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Laptops and Skin Problems



By: Emily Zhang

Computers give off static electricity, which can gather particles towards it. Small facial pores can be blocked by these particles, forcing your skin to make the pores larger. This results in rougher skin and increased acne. If you use your computer regularly, it is recommended that you wash your face every 3 hours, clean your skin, and then apply moisturizer. 

Laptops give off heat, which can already be dangerous. Leaving the laptop on your skin can lead to burns and rashes. One symptom specifically connected to laptop use is called “toasted skin syndrome,” or Erythema ab IGNE, which results in permanent discoloration of the skin. Erythema ab IGNE is a reticular, pigmented, sometimes telangiectatic dermatosis that is caused by prolonged exposure to heat or an infrared source. Laptop-induced erythema ab IGNE is often seen on the thighs and if asymmetric. In Andreas W. Arnold, Peter H. Itin’s article “Laptop Computer–Induced Erythema ab IGNE in a Child and Review of the Literature”, they reported the case of a 12-year-old boy with erythema ab IGNE on his left thigh caused by the use of a laptop computer. This is the youngest of the 10 reported patients since this disease’s first description in 2004. The same case was one of 10 reported in a 2010 study in Pediatrics. Researchers explained that the skin condition was the result of prolonged exposure to heat from the laptop, emanating from the optical drive, the battery, or the ventilation fan of the computer.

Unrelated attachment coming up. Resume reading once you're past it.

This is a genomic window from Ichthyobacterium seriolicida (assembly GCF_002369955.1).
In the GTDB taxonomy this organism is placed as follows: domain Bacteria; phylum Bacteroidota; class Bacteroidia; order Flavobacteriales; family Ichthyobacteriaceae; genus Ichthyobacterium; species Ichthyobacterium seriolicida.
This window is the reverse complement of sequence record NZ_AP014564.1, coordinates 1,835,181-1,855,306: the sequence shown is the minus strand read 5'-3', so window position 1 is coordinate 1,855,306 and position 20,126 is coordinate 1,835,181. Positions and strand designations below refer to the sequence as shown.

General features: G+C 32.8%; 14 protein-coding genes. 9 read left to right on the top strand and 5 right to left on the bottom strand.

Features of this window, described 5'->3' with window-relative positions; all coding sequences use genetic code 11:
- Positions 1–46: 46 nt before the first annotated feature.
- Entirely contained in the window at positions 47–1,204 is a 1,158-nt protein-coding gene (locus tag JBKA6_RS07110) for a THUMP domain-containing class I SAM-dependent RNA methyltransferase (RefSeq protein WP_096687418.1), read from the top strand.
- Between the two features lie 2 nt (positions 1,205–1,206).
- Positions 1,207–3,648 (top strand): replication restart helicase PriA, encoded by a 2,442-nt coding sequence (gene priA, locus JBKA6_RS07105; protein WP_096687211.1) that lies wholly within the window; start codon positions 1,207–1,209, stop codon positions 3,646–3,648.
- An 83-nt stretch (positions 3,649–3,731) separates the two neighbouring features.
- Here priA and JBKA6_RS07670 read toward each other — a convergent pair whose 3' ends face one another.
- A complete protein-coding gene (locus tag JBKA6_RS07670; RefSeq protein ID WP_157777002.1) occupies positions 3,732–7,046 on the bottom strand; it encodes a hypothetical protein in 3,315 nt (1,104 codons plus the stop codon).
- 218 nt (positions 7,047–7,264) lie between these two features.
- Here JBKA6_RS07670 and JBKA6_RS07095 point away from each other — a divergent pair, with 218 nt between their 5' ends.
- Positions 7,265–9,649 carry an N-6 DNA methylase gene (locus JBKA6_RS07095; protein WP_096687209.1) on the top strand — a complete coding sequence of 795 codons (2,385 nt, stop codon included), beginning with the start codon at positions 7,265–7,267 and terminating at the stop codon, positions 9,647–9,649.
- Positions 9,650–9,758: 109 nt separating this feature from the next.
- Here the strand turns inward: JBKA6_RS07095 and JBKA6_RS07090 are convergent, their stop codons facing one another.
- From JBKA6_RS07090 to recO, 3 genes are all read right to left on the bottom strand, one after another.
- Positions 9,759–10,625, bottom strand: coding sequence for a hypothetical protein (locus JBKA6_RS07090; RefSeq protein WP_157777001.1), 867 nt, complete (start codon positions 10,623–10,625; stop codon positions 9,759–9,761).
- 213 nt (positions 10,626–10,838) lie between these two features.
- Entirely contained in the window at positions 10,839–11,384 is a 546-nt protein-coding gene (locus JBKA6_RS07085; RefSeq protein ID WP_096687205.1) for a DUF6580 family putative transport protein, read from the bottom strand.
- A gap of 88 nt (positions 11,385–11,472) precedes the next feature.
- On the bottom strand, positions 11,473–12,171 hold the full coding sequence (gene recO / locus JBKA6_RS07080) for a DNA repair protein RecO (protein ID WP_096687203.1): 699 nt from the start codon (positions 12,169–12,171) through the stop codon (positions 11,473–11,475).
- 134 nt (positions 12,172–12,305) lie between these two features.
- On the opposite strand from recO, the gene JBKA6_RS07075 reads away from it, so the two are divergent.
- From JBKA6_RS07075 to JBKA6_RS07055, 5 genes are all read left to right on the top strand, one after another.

Swiss researchers, Drs. Andreas Arnold and Peter Itin from University Hospital Basel found that a hot laptop could lead to skin damage on your lap, which could possibly develop into skin cancer.

The claim was supported by dermatologist Anthony J. Mancini, who said that prolonged skin inflammation can potentially increase the chances of squamous cell skin cancer, which is more aggressive than the more common form of skin cancer. As people often hold laptops to their reproductive organs, it may also cause testicular and ovarian cancers.



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